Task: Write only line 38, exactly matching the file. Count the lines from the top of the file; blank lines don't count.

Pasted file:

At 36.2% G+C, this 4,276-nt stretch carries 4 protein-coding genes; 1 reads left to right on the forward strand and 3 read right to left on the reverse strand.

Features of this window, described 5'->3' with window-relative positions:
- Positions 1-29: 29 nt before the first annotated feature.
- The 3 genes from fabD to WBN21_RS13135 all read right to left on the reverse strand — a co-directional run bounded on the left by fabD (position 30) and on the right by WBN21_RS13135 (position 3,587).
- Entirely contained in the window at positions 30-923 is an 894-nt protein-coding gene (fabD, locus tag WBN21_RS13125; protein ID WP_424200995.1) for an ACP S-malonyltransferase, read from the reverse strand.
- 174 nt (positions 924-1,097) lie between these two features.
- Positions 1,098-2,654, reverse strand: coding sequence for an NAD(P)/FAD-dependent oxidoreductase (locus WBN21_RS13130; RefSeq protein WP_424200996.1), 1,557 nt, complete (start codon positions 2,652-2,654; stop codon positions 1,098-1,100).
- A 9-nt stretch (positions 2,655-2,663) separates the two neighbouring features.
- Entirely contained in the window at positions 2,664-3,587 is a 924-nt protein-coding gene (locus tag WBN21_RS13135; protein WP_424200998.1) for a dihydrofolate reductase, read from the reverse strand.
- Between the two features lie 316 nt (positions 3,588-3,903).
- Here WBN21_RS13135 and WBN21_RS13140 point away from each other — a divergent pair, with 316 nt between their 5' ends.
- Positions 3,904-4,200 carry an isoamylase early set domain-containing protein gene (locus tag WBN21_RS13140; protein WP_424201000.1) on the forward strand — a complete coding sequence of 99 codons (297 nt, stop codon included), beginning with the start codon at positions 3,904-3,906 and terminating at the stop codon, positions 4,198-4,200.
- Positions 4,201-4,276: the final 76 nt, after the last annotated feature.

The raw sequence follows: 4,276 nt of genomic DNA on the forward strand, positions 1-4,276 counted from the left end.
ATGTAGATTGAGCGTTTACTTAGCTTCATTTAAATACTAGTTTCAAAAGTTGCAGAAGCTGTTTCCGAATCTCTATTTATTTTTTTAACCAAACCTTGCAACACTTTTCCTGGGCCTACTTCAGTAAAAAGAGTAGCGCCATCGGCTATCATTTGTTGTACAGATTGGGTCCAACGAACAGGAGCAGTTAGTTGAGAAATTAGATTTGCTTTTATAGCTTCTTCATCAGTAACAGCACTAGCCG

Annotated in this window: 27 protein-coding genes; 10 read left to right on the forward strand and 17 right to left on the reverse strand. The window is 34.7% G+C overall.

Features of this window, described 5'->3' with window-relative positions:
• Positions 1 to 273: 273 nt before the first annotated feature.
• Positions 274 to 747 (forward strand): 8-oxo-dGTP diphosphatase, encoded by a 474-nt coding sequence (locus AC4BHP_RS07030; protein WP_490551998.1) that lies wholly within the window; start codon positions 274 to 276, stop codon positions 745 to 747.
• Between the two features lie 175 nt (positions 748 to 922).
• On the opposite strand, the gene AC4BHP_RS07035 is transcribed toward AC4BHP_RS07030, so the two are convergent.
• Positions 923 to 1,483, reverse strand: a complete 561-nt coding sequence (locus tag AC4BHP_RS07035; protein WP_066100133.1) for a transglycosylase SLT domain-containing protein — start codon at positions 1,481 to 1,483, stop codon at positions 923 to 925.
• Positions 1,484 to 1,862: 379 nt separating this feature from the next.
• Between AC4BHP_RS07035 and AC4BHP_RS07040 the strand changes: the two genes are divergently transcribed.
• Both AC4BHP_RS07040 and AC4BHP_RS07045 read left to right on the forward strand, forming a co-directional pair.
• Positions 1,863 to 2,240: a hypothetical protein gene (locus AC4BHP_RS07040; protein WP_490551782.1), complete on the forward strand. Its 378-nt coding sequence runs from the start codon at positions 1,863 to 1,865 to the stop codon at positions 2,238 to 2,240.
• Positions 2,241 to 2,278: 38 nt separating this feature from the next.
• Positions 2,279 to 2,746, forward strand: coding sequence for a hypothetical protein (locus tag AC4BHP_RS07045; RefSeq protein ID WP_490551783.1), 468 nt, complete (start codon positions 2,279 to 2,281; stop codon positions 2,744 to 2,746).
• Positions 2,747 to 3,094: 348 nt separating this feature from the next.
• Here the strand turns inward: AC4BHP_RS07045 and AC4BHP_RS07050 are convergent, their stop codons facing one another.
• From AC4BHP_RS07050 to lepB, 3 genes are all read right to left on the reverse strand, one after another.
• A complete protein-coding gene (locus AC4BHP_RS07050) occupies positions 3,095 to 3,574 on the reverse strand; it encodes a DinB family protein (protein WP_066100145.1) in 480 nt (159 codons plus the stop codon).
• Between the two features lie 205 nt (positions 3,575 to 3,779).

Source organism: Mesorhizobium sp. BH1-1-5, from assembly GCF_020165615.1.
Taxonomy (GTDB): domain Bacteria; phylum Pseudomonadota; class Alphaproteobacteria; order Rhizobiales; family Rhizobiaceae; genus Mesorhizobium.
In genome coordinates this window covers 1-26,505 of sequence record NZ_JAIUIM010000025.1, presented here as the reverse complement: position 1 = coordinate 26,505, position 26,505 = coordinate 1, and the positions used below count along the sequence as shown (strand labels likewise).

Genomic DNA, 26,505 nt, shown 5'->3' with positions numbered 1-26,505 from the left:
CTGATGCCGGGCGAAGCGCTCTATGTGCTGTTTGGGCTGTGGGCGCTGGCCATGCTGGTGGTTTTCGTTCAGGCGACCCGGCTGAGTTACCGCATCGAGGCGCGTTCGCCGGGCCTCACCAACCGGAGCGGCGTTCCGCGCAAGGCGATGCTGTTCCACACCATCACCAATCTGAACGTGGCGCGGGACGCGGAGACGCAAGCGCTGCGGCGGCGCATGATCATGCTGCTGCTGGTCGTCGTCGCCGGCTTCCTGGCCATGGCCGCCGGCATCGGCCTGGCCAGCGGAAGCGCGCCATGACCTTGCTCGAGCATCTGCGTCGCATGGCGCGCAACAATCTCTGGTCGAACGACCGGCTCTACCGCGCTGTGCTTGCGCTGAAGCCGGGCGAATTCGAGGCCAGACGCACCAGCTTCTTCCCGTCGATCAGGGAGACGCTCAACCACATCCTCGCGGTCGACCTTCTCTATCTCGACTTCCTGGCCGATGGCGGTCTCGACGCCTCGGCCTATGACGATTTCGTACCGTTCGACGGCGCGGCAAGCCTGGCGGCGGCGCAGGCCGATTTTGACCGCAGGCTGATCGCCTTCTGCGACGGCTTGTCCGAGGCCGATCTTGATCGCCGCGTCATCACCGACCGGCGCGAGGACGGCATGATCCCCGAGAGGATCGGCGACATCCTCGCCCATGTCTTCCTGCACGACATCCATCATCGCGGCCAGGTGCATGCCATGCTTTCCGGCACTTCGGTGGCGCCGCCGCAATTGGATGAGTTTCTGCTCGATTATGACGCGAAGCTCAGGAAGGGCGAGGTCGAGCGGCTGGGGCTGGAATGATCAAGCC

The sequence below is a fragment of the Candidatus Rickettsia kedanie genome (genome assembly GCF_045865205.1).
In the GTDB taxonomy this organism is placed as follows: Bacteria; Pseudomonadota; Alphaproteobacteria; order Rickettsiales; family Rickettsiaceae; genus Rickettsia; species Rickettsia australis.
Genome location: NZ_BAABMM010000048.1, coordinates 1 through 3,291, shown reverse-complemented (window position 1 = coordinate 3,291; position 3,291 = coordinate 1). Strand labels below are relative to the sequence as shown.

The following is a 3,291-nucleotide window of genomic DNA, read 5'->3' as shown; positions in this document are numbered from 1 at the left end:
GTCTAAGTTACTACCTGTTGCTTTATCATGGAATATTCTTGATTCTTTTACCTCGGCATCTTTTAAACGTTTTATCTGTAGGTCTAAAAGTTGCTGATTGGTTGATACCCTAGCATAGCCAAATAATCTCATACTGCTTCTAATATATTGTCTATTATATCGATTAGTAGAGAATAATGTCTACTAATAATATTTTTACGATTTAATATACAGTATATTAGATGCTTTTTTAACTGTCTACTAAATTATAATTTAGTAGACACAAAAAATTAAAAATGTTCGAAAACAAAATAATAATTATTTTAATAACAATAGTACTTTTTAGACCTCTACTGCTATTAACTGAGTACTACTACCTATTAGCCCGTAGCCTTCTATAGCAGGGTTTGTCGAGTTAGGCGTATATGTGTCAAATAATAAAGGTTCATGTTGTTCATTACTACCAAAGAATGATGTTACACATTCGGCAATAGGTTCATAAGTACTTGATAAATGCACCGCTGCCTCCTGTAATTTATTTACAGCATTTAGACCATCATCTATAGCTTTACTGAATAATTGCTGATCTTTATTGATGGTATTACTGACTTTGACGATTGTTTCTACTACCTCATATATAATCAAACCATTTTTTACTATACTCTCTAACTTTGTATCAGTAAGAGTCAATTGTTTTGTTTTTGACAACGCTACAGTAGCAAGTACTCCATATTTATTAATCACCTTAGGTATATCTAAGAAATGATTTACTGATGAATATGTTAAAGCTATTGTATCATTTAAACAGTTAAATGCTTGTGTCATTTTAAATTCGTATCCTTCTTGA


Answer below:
CTGATGCCGGGCGAAGCGCTCTATGTGCTGTTTGGGCTGTGGGCGCTGGCCATGCTGGTGGTTTTCGTTCAGGCGACCCGGCTGAGTTACCGCATCGAGGCGCGTTCGCCGGGCCTCACCAACCGGAGCGGCGTTCCGCGCAAGGCGATGCTGTTCCACACCATCACCAATCTGAACGTGGCGCGGGACGCGGAGACGCAAGCGCTGCGGCGGCGCATGATCATGCTGCTGCTGGTCGTCGTCGCCGGCTTCCTGGCCATGGCCGCCGGCATCGGCCTGGCCAGCGGAAGCGCGCCATGACCTTGCTCGAGCATCTGCGTCGCATGGCGCGCAACAATCTCTGGTCGAACGACCGGCTCTACCGCGCTGTGCTTGCGCTGAAGCCGGGCGAATTCGAGGCCAGACGCACCAGCTTCTTCCCGTCGATCAGGGAGACGCTCAACCACATCCTCGCGGTCGACCTTCTCTATCTCGACTTCCTGGCCGATGGCGGTCTCGACGCCTCGGCCTATGACGATTTCGTACCGTTCGACGGCGCGGCAAGCCTGGCGGCGGCGCAGGCCGATTTTGACCGCAGGCTGATCGCCTTCTGCGACGGCTTGTCCGAGGCCGATCTTGATCGCCGCGTCATCACCGACCGGCGCGAGGACGGCATGATCCCCGAGAGGATCGGCGACATCCTCGCCCATGTCTTCCTGCACGACATCCATCATCGCGGCCAGGTGCATGCCATGCTTTCCGGCACTTCGGTGGCGCCGCCGCAATTGGATGAGTTTCTGCTCGATTATGACGCGAAGCTCAGGAAGGGCGAGGTCGAGCGGCTGGGGCTGGAATGATCAAGCC